NFL Draft: Bill Belichick and Nick Saban's media careers are off to authentic, fantastic start

DETROIT — They are a couple of 72-year-olds embarking on a second career. Two old coaches with fists full of championship rings, endless stories and a caustic charisma that they often hid behind grimaced sideline faces and gruff news conferences.

Bill Belichick and Nick Saban have both entered the working world of football broadcasting either by choice (Saban retired from Alabama) or force (Belichick couldn’t get much NFL interest after splitting with New England).

Both effectively began their new media careers at Thursday’s NFL Draft.

If Day 1 on the job is a sign of things to come, this is going to be good ... very, very good.

Belichick appeared on "The Pat McAfee Show" and is set to make regular appearances on the "Monday Night Football ManningCast." Saban took a spot on the ABC broadcast with his future ESPN "College GameDay" colleagues Rece Davis, Desmond Howard and Kirk Herbstreit.

They were insightful, of course. They were knowledgeable, of course. They sounded like guys who could still be coaching because, well, both were as recently as January.

The key was whether they could — or even would — convey it. Would criticism be limited out of deference to peers or old relationships?

Perhaps most important, would they allow their personalities to come through? They are similar in many ways, notably their Croatian heritage and blue-collar Appalachian roots. When Belichick ran the Cleveland Browns in the early 1990s, Saban was his defensive coordinator.

They remained friends and confidants as they conquered different levels of the game.

Both are natural-born storytellers who inspire great devotion from their players and staff. What you saw while they were annoyed with a sideline reporter wasn’t the real them.

And that came through.

When New England used the third overall pick on North Carolina quarterback Drake Maye, Belichick wasn’t afraid to pump Drake up — “this is a kid who can make all the throws” — but also pump the brakes in a conversational way.

“Drake compares himself a lot to [Buffalo quarterback] Josh Allen,” Belichick said. “He’s been doing that for quite awhile. We’ll see about that. I think there are some similarities in terms of size and athleticism [but] Josh Allen is a pretty special player now.”

The delivery was perfect.

Belichick backed it up though by running through game footage.

“He’s quick to come off the receiver,” Belchick said over one bit of Maye tape, focusing on a wideout he believed should have received the pass. “That’s as open as they are going to get in the NFL. I’m just telling you, they aren’t going to get open by like 8 yards in the NFL so you have to deliver it."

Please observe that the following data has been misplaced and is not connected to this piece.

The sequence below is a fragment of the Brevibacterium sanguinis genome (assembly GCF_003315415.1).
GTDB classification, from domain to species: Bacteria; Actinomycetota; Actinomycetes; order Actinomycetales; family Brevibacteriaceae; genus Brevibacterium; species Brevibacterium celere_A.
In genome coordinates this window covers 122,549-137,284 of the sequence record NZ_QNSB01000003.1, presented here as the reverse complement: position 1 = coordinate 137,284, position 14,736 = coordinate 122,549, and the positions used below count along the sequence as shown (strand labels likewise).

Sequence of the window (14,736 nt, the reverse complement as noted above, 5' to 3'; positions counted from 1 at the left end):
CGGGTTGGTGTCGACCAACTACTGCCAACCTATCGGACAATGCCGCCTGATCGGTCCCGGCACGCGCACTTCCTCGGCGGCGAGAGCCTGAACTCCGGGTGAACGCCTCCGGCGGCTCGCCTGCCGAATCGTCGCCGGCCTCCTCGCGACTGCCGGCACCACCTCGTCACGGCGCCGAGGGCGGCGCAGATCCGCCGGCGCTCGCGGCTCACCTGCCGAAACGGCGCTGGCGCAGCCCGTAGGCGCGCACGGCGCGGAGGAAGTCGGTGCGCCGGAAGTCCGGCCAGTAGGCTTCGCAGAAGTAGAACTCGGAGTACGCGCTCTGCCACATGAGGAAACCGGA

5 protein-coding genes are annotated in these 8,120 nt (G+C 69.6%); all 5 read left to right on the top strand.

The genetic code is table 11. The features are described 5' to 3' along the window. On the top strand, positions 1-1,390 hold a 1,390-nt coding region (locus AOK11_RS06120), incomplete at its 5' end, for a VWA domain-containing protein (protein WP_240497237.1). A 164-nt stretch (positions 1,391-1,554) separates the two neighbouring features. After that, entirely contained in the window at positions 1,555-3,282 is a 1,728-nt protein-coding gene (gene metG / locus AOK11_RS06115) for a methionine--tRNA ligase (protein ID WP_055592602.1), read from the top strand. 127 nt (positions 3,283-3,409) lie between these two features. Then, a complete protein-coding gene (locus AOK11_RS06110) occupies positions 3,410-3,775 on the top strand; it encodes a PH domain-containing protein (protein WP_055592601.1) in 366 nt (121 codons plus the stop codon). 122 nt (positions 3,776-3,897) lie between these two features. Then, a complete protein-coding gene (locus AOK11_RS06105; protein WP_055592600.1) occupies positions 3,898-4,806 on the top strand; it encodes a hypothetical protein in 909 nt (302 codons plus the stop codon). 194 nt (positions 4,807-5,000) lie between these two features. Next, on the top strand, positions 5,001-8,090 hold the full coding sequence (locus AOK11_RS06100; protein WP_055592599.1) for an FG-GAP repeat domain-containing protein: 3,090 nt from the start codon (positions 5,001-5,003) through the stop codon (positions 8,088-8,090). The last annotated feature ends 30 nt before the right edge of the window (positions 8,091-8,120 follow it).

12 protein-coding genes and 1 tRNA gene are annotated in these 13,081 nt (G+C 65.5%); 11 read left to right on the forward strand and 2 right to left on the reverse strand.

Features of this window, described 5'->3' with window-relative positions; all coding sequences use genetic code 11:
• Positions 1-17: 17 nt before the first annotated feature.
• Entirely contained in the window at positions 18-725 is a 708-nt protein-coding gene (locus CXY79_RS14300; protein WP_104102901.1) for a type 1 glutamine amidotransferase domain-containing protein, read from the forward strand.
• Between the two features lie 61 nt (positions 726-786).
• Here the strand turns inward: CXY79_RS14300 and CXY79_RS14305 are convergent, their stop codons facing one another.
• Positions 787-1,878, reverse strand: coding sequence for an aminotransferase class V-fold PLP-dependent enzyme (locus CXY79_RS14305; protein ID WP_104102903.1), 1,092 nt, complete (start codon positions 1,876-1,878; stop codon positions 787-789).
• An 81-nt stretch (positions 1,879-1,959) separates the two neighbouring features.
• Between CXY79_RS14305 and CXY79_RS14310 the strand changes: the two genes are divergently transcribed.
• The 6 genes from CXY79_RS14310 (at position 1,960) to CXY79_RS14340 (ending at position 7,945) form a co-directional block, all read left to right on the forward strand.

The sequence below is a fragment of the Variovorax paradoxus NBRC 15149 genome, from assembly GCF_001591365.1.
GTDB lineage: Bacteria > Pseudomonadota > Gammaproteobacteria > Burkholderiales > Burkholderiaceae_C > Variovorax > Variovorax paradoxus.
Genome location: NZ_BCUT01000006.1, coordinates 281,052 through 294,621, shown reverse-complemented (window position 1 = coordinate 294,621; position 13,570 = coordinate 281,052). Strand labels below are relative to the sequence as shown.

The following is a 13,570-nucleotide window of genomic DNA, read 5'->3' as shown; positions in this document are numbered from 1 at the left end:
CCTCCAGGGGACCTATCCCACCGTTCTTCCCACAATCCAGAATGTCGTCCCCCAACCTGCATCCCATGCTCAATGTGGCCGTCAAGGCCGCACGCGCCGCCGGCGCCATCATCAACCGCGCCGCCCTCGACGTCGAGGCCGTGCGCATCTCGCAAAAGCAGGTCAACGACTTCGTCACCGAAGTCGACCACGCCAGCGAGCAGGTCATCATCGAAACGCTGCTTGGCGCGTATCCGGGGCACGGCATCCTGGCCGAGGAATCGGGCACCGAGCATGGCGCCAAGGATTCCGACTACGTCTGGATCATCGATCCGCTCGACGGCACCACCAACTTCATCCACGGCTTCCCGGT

Later during another play: “He should just stay in the pocket. He doesn’t have any pressure. Just stay in the pocket and take his reads. He scrambles out early then throws the ball late and almost gets picked off.”

It was like that all night. Good and bad, perspective and proof. Some of it was surprising. He didn’t, for example, find too much fault in Atlanta spending the eighth overall pick on quarterback Michael Penix Jr., even though they just signed Kirk Cousins to a $100 million guaranteed deal.

And even though the rush of draft night wasn’t the ideal forum, he was at his best when just telling stories, such as when he was trying to trade for Randy Moss but the superstar receiver kept hanging up on him thinking it was a prank call.

“Randy come on, I’m trying,” Belichick said he pleaded.

Nick Saban was very good on NFL Draft coverage Thursday night, as was his longtime confidant and fellow coaching icon Bill Belichick. (Photo by Kevin Sabitus/Getty Images)
Nick Saban was very good on NFL Draft coverage Thursday night, as was his longtime confidant and fellow coaching icon Bill Belichick. (Photo by Kevin Sabitus/Getty Images)

Saban was similar. He was loose and joking, his guard perhaps down. When Philadelphia selected Toledo defensive back Quinyon Mitchell, he essentially, and perhaps unwittingly, confessed that Alabama tried to coerce Mitchell into the transfer portal, aka “tampering.”

When Cincinnati chose massive and massively talented Georgia offensive tackle Amarius Mims, Saban didn’t hold back.

“This guy’s got all the tools,” Saban said. “He’s got great size, he’s got great power. But it makes you wonder, how did the guy only start eight [games]?

“Like, in the SEC championship game, he played only the first 15 plays of the game and then he’s out,” Saban continued. “Takes himself out. I don’t know what he injured, what he hurt, whatever. But you’ve got to be a little bit more consistent in your performance if you’re going to be a great player and a starter in the National Football League.”

Harsh? Fair? Fantastic? Viewers are looking for honest, authentic opinions, especially from people as accomplished as Belichick and Saban.

So far we got it, with the promise of a lot more to come in the fall. So here’s hoping that even if there is some private pushback from agents or coaching peers, both men know their opinions are essentially above reproach.

They are Saban and Belichick. And that’s that.